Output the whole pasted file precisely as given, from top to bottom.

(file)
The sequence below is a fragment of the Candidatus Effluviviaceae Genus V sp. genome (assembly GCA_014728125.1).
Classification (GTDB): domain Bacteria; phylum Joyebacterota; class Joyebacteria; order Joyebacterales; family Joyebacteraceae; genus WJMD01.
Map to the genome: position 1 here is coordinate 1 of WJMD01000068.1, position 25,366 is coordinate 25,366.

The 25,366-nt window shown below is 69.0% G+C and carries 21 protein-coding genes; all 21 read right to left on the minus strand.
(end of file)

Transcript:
The sequence below is a fragment of the Candidatus Effluviviaceae Genus V sp. genome (assembly GCA_014728125.1).
Classification (GTDB): domain Bacteria; phylum Joyebacterota; class Joyebacteria; order Joyebacterales; family Joyebacteraceae; genus WJMD01.
Map to the genome: position 1 here is coordinate 1 of WJMD01000068.1, position 25,366 is coordinate 25,366.

The 25,366-nt window shown below is 69.0% G+C and carries 21 protein-coding genes; all 21 read right to left on the minus strand.